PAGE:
Recipe 11.14 Validating Form Input

11.14.1 Problem

You want to validate user input before allowing a form to be submitted for processing.

11.14.2 Solution

Write a custom validate( ) method for the Form class that checks each form element.

11.14.3 Discussion

ActionScript does not provide a native means by which to validate form input. However, you can add a small amount of code to the custom Form class, with which you can then quickly add validation code to any form. You should add two methods to the custom Form class and add one line of code to the existing constructor.

One method, setValidator( ), should be used to set the validators for any elements requiring validation. The method should take two parameters: the name of the form element as a string and the validator.

The validator can have one of three types of values:


If the Boolean true is specified, the element must contain a value. Use this for mandatory form elements.


If the string "email" is specified, the element's value must be in the format of a valid email address.

Regular expression

If a regular expression is specified, it defines the pattern that the element value must match.

The setValidator( ) method adds new elements to an associative array in which the key is the element name and the value is the validator. You should, therefore, initialize the associative array in the constructor method.

The validate( ) method performs the validation based on the validators that have been specified using setValidator( ). The validate( ) method should loop through the elements of the form and, if a validator has been assigned for the element, verify that the element value meets the criteria. The validate( ) method returns the name of the first element that fails the validation test. Otherwise, the method returns true, indicating that the form validated successfully. The following is a partial listing of our enhanced Form class, which should be stored in a file. Everything in this listing should be added to the existing contents of, with one exception. The constructor method shown here should replace the existing constructor code.

// Make sure to include (see Recipe 9.6) in the file. The
// validation methods require it.
#include ""

_global.Form = function (  ) {
  this.formElements = new Array(  );

  // Our updated constructor creates the validators associative array.
  this.validators = new Object(  );

// The setValidator(  ) method adds elements to the validators associative array.
Form.prototype.setValidator = function (elementName, validator) {
  this.validators[elementName] = validator;

// The validate(  ) method attempts to validate the form.
Form.prototype.validate = function (  ) {

  // Retrieve the form's values using getValues(  ).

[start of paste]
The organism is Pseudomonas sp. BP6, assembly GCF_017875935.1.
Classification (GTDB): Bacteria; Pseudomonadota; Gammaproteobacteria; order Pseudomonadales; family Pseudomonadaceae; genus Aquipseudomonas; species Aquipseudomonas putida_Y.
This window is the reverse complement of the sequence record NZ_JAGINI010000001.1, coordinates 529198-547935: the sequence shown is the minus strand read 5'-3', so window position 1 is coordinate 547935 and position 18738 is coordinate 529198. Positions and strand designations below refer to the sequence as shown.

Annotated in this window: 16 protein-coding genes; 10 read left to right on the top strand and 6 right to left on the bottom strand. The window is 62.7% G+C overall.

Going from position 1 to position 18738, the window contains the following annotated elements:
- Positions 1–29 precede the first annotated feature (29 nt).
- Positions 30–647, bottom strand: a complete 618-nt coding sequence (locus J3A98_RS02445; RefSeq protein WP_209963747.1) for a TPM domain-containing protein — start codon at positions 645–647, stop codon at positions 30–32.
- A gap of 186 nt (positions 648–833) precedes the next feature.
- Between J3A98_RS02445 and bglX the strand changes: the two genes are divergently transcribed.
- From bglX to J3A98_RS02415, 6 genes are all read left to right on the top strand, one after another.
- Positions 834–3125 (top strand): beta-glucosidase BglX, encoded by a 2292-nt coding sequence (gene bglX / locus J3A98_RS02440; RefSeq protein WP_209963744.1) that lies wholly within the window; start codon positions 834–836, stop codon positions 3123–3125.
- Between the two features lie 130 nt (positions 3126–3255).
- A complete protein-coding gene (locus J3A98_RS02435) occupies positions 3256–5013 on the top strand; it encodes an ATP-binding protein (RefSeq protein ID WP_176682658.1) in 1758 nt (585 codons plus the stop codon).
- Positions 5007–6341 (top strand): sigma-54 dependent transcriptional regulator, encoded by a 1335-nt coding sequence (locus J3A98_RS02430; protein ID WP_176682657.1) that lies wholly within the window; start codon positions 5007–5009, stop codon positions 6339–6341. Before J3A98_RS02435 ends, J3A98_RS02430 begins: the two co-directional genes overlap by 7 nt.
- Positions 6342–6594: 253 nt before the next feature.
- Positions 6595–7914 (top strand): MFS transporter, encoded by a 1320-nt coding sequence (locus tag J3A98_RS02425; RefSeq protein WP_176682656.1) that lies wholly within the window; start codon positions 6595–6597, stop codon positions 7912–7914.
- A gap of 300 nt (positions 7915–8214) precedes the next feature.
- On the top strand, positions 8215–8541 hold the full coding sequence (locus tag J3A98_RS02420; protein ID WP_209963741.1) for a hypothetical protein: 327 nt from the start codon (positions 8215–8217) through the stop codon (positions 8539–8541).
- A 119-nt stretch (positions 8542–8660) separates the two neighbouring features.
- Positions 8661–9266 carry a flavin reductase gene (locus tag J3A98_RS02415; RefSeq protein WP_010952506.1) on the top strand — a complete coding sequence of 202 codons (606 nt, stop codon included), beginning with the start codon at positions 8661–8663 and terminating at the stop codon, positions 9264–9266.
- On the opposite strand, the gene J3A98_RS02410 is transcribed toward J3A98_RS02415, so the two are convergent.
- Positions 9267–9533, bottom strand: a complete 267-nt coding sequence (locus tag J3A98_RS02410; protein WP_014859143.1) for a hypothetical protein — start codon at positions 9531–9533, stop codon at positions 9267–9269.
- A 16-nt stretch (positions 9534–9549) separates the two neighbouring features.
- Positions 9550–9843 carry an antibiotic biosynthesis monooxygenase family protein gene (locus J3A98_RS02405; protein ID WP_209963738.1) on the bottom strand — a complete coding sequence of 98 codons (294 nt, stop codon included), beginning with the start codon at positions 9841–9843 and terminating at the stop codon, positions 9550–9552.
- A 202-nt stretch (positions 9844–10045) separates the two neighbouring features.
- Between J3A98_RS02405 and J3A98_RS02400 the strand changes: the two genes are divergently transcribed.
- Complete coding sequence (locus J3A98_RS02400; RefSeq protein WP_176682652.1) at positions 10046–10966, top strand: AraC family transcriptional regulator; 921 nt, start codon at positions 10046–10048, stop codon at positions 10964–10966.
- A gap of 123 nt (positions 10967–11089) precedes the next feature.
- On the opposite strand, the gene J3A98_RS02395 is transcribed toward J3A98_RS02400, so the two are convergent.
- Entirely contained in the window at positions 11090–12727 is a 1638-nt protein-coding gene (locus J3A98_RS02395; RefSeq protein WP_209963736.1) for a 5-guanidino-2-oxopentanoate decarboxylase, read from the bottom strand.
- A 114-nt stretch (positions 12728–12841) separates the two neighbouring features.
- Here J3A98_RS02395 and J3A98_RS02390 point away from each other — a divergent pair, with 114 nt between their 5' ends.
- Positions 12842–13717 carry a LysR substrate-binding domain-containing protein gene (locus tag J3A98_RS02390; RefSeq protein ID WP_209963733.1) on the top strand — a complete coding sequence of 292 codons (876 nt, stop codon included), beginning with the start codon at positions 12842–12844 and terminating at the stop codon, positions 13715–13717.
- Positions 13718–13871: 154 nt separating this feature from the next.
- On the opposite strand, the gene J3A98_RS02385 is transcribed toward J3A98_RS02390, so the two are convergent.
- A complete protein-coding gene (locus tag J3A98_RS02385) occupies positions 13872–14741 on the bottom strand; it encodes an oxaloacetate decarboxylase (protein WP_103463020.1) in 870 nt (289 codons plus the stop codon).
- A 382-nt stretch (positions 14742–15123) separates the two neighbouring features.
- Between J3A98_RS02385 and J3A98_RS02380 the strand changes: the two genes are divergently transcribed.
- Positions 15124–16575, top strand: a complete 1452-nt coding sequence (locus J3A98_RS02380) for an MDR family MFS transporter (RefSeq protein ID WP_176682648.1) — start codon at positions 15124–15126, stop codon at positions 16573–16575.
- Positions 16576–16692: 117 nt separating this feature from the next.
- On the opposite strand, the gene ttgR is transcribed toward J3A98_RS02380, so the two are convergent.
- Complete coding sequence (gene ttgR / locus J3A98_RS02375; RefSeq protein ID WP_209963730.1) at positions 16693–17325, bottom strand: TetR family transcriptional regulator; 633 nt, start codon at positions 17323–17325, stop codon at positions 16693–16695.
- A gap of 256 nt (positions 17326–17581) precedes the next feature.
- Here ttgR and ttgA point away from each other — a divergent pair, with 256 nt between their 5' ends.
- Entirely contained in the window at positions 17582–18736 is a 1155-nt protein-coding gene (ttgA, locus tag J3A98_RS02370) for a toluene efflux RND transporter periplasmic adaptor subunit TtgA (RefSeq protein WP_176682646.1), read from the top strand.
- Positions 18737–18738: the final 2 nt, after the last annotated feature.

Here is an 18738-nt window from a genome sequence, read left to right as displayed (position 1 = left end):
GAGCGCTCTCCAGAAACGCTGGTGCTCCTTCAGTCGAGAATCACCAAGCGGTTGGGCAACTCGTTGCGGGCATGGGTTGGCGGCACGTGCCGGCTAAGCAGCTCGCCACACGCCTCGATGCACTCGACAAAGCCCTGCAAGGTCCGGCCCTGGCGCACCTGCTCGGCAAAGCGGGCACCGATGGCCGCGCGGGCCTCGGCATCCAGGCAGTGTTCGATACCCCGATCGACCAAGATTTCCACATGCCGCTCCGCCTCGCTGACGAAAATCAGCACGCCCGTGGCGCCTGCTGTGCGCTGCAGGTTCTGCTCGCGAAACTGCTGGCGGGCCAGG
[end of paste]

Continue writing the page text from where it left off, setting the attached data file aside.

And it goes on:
var values = this.getValues(  );
  var valid, re;

  // Loop through all the values.
  for (var item in values) {

    // Get the validator for the current form element.
    valid = this.validators[item];

    // Validate the element based on its validator (true, "email", or a reg exp).
    // Remember that the condition (valid) is the same as (valid == true).
    if (valid) {
      // If the validator is true, check whether the element has some value.
      if ( (values[item] == undefined) || (values[item] == null)
           || (values[item] == "")) {
        // If no valid value exists, return this item as an error.
        return item;
    } else if (valid == "email") {
      // If the validator is "email", make sure it is an email address of the form
      // something@somewhere.topleveldomain.
      re = new RegExp("^([\\w\-\\.]+)@(([\\w\\-]+\\.)+[\\w\\-]+)$");
      if (!re.test(values[item])) {
        // If it doesn't match an email pattern, return the item as an error. 
        return item;
    } else if (valid != undefined) {
      // If the validator is not true or "email", assume it's a regular expression
      // string. Create a regular expression from the string and test for a match.
      re = new RegExp(valid);
      if (!re.test(values[item])) {
        // If it doesn't match the reg exp, return the item as an error. 
        return item;
  // Return true to indicate successful validation
  return true;

You can use the validation methods in a form before submitting it. If the validate( ) method returns true, then the form is ready to submit; otherwise, you can direct the user to correct the errors on the form. The following is an example of its use. Note that this example uses a trace( ) statement to display the error in the Output window. However, the Output window is available only when testing during authoring. For more details on how to effectively alert the user with messages when the Flash Player is running in a browser, see Recipe 11.15.

#include ""

// Create two text fields and a push button.
_root.createTextField("name_txt", 1, 100, 100, 100, 20);
_root.createTextField("email_txt", 2, 100, 130, 100, 20);
_root.attachMovie("FPushButtonSymbol", "btn_pb", 3, {_x: 100, _y: 160});

// Set the text fields so that they have a border and allow input.
name_txt.border  = true;
name_txt.type    = "input";
email_txt.border = true;
email_txt.type   = "input";

// Create the form.
myForm = new Form(  );

// Add the text fields to the form and set validators for them. The name_txt field
// must contain some text, and email_txt must have a valid email format.
myForm.setValidator("name_txt", true);
myForm.setValidator("email_txt", "email");

btn_pb.onRelease = function (  ) {

  // Call the validate(  ) method of the form.
  var valid = _root.myForm.validate(  );

  // If the form validates, submit the form. Otherwise, display the name of the form
  // element that needs to be corrected.
  if (valid) {
    // Submit form.
  } else {

11.14.4 See Also

Recipe 9.6, Recipe 11.12, and Recipe 11.15

    Part I: Local Recipes
    Part II: Remote Recipes